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The unapologetic NRA — and what it means

For those hoping to get a mea culpa from NRA boss Wayne LaPierre at a Friday press conference in Washington, you came away sorely disappointed.

LaPierre was broadly combative against a media that he insisted purposely papers over violence in video games in favor of scapegoating his organization. He defended the need for gun ownership and proposed that Congress take up legislation that would put an armed security officer in every school by January. He was, in a word, defiant.

The reaction from critics of the NRA was immediate -- and unsurprising in its incredulity. "The NRA leadership is wildly out of touch with its own members, responsible gun owners, and the American public who want to close dangerous loopholes and enact common-sense gun safety reform," said New Jersey Democratic Sen. Frank Lautenberg.

But what LaPierre's press conference did is make clear that those who had begun to call the Newtown shooting a tipping point in the gun control debate may have to rethink that assessment.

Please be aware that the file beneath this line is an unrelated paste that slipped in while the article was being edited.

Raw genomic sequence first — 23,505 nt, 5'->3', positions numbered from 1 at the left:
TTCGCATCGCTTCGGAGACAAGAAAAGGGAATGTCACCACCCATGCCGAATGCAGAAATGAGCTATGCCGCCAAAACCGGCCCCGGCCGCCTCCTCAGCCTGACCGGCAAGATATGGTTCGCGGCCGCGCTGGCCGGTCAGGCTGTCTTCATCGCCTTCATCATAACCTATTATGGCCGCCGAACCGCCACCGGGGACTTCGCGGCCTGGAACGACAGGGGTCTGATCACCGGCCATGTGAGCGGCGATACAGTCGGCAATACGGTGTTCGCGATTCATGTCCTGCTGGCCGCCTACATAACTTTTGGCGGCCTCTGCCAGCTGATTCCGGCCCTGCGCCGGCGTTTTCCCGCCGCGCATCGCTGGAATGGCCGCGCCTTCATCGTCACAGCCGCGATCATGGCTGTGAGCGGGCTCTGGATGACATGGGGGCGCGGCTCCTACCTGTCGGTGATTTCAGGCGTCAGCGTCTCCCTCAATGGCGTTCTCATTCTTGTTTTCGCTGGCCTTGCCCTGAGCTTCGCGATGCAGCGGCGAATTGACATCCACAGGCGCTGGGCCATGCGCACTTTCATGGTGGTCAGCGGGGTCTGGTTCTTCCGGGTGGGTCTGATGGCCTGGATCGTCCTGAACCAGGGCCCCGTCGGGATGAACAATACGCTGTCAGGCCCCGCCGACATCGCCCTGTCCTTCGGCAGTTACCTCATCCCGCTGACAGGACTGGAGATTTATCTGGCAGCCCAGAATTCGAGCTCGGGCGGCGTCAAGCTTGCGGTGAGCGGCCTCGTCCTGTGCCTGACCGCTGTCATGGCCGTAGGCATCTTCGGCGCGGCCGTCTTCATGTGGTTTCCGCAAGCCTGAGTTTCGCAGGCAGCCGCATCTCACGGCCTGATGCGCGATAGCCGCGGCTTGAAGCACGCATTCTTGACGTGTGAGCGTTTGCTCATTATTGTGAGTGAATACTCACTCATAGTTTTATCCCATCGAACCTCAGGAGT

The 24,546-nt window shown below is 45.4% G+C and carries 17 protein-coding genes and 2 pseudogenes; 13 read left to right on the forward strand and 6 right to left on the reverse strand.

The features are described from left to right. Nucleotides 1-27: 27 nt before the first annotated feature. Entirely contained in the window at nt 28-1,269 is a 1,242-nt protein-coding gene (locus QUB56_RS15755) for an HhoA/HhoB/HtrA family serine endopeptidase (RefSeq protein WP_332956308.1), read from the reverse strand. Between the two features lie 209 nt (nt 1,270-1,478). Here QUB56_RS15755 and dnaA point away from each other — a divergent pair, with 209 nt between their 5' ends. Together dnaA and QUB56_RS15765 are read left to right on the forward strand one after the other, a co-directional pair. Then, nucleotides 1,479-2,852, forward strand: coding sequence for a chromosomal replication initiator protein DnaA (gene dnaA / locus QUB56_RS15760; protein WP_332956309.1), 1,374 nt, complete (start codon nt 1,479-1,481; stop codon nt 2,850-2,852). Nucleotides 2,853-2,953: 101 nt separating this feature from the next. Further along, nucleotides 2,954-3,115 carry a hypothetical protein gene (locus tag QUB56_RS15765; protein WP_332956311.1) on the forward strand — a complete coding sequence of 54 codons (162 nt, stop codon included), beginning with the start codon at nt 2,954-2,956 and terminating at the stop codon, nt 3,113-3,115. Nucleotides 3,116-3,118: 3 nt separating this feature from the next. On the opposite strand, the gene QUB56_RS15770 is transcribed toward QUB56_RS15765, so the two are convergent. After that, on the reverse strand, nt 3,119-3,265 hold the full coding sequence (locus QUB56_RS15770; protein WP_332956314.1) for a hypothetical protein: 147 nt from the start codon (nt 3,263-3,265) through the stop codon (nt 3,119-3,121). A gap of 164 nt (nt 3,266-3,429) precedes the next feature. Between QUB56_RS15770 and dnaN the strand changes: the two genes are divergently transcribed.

While polling suggests that there has been some reversal in the broad trend against more gun laws, the reality is that any measure has to make it through Congress. And LaPierre sent a very firm signal today to all members of the House and Senate: Now is not the time to further tighten gun laws, it's a time to arm those charged with protecting our children. Such a stance makes any attempt to pass something like the assault weapons ban that much more difficult for President Obama and gun control advocates in the House and Senate.

What could change that calculus?  A sustained movement in public opinion regarding the role of guns -- and gun rights -- in our society. That's possible. But, while the NRA's critics were quick to lambast LaPierre's press conference as a PR disaster, it could also be true that many supporters of the organization (and gun rights more generally) saw it as a victory, a decision to stand up in the face of an onslaught of what they believe to be unfair scapegoating.

The issue will now be on hold until Vice President Biden's task force presents its legislative proposal to curb gun violence sometime next month. But, LaPierre sent a very clear signal today that the NRA has no plan to shrink from the coming fight over gun control. And a fight it assuredly now will be.

Chris Cillizza writes “The Fix,” a politics blog for the Washington Post. He also covers the White House.

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